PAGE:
Standard & Poor’s parent McGraw Hill Financial Inc. (MHFI:US) and Moody’s (MCO:US) Corp. are recouping losses from the worst financial crisis since the Great Depression as shares of the companies flirt with record highs amid surging demand for corporate-debt ratings.
McGraw Hill, owner of the largest credit grader, rose 0.3 percent to $71.32 today, needing to increase 0.9 percent to reach its all-time closing high of $71.96 in June 2007. Moody’s, the second-largest rater, climbed 1.7 percent to $72.42, 3.3 percent away from its end-of-day peak of $74.84 in February 2007. Shares of both companies will surpass those peaks, with McGraw Hill rising (MHFI:US) to $76.40 and Moody’s climbing (MCO:US) to $76.50 in the next 12 months, according to the average estimates of analysts surveyed by Bloomberg.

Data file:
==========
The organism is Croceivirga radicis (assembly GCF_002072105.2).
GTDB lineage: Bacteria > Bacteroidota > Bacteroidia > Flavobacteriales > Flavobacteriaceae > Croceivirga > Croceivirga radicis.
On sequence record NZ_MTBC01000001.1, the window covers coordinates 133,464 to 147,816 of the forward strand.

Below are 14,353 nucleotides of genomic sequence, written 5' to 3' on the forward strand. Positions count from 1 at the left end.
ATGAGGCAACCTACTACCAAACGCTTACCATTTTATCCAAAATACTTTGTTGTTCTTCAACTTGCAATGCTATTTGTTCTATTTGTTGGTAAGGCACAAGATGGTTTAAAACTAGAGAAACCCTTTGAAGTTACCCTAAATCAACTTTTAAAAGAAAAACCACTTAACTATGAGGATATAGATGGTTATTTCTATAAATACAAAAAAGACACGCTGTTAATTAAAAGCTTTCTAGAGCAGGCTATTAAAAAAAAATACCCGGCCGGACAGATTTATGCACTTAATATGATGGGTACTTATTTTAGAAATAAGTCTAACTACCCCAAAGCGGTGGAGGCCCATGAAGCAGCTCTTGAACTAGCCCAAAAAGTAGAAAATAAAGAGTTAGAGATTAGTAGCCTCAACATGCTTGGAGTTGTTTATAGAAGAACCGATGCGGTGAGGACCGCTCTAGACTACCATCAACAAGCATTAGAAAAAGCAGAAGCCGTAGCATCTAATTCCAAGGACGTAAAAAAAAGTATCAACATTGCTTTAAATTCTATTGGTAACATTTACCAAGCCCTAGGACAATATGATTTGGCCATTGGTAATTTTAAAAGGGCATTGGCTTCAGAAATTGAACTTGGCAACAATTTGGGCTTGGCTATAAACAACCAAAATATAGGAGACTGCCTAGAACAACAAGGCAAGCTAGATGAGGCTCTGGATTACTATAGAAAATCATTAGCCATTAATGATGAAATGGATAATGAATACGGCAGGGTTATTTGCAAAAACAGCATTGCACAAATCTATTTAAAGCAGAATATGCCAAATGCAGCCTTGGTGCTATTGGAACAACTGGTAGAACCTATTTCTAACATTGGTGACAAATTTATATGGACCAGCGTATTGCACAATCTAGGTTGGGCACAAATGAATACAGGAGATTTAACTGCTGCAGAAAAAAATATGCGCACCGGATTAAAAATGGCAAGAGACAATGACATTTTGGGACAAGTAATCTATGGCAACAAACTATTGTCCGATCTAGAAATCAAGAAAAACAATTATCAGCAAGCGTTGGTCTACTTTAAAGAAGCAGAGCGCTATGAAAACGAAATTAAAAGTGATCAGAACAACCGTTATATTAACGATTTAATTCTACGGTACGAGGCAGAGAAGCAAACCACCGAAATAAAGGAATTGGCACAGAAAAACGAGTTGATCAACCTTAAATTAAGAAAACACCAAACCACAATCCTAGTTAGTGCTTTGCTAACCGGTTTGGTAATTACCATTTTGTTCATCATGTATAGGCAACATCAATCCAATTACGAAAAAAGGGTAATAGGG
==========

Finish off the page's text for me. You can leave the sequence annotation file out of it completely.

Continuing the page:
The credit-ratings firms, both based in New York, have rebounded as companies take advantage of Federal Reserve monetary policies that have funneled more than $3 trillion into the financial system while keeping the central bank’s benchmark lending rate at almost zero since December 2008.
McGraw Hill, which touched an intraday record high of $74.37 on Oct. 24, traded as low as $17.15 in October 2008. Moody’s, which reached an intraday peak of $73.90 on Oct. 22, traded as low as $15.41 in November 2008.
With companies raising a record $4 trillion globally last year, corporate-finance grades made up 33 percent of ratings revenue at Moody’s in the third quarter, up from 16.5 percent at the end of 2008, according to data compiled by Bloomberg. S&P doesn’t break out its ratings segments.
Borrowing costs for the most creditworthy to the riskiest investors have averaged 3.47 percent this year, below the 10-year average of 5.06 percent, according to the Bank of America Merrill Lynch Global Corporate & High Yield index.
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